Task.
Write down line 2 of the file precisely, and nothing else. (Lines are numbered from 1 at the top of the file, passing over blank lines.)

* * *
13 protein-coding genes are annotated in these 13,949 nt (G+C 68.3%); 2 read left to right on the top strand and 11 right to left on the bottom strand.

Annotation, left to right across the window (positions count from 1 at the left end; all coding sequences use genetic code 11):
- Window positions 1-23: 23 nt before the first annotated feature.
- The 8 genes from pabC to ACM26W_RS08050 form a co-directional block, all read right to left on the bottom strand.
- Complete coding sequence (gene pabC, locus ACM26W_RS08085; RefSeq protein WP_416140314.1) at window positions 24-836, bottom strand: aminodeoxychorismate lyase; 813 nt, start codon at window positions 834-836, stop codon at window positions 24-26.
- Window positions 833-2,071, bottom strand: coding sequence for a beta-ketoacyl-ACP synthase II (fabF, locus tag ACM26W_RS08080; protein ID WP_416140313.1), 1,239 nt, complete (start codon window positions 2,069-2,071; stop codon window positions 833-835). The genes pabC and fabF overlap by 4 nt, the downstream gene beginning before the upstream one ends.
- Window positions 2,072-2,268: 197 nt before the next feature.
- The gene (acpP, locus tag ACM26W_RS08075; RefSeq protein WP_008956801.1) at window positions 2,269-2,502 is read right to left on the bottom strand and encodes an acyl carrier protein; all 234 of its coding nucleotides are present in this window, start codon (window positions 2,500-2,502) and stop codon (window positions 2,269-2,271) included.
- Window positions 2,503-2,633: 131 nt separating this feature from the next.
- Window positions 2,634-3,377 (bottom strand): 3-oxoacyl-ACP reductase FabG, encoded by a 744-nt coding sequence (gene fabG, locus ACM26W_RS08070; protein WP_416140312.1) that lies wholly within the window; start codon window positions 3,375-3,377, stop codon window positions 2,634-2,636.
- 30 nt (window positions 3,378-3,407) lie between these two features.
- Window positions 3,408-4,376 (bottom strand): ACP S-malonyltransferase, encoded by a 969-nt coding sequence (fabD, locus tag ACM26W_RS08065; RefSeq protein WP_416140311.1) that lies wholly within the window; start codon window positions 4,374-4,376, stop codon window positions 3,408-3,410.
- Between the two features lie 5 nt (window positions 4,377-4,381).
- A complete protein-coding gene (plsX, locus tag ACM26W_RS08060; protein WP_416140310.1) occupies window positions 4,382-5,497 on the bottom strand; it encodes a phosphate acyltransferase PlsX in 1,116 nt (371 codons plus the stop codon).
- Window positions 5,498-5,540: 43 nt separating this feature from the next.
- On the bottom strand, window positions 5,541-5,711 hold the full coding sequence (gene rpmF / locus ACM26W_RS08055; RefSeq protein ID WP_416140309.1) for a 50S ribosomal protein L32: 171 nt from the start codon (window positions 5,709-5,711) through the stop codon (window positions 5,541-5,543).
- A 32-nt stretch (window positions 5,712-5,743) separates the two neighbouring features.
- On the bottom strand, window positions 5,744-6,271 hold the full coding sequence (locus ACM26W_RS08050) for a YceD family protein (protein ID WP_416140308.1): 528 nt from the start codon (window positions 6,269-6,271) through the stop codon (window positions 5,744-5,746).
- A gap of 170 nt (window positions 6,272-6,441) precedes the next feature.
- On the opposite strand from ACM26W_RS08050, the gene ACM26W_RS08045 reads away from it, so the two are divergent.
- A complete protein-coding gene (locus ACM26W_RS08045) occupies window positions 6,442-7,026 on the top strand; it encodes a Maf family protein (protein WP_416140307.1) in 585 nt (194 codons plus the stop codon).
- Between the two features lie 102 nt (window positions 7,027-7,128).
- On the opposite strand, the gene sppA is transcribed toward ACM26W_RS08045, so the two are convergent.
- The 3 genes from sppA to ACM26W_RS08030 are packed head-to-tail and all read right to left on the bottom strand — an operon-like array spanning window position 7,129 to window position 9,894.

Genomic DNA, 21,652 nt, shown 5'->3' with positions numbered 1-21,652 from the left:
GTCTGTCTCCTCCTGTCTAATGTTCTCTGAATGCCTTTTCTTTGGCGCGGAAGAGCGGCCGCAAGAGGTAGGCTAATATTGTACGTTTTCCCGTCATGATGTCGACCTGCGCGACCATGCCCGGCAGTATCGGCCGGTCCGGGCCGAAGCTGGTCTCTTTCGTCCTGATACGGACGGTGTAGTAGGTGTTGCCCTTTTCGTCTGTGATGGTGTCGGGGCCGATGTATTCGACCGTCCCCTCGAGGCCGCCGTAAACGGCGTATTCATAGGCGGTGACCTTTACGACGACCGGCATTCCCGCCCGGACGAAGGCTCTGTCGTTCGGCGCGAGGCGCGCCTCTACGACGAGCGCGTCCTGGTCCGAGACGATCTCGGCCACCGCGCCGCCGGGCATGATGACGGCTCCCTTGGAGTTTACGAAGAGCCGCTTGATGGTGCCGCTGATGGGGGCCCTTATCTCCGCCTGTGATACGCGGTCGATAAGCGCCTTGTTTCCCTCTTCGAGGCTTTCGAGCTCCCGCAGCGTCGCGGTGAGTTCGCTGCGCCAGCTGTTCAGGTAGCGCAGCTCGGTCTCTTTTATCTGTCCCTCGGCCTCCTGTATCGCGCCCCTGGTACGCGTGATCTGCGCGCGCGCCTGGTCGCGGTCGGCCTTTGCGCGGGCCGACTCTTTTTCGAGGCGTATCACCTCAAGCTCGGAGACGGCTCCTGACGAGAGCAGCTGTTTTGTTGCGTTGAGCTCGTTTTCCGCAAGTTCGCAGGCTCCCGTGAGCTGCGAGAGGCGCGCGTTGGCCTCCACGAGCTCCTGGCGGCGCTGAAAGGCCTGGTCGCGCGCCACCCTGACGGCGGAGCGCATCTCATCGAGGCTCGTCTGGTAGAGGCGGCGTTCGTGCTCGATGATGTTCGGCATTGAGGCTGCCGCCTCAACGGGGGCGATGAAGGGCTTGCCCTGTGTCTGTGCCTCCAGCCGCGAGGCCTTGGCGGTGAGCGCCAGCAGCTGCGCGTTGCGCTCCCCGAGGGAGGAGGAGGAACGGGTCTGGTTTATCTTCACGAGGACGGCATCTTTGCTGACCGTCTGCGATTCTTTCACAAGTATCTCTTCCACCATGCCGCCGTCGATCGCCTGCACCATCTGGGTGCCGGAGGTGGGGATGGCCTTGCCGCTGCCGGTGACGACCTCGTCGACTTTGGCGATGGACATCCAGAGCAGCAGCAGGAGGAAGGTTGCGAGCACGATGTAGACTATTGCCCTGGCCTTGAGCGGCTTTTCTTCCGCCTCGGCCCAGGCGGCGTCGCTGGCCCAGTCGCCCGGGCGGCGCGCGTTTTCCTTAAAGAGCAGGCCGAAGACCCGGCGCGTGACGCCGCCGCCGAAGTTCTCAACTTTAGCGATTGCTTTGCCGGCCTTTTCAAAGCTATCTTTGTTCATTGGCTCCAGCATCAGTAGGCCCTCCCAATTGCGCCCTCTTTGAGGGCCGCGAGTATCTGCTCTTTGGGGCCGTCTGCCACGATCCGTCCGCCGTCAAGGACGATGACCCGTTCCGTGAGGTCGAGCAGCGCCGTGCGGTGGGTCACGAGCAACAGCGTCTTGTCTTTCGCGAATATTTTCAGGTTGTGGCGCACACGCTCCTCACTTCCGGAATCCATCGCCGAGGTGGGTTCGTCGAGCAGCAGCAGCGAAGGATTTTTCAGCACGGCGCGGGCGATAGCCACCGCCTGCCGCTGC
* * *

Annotation, left to right across the window (positions count from 1 at the left end; all coding sequences use genetic code 11):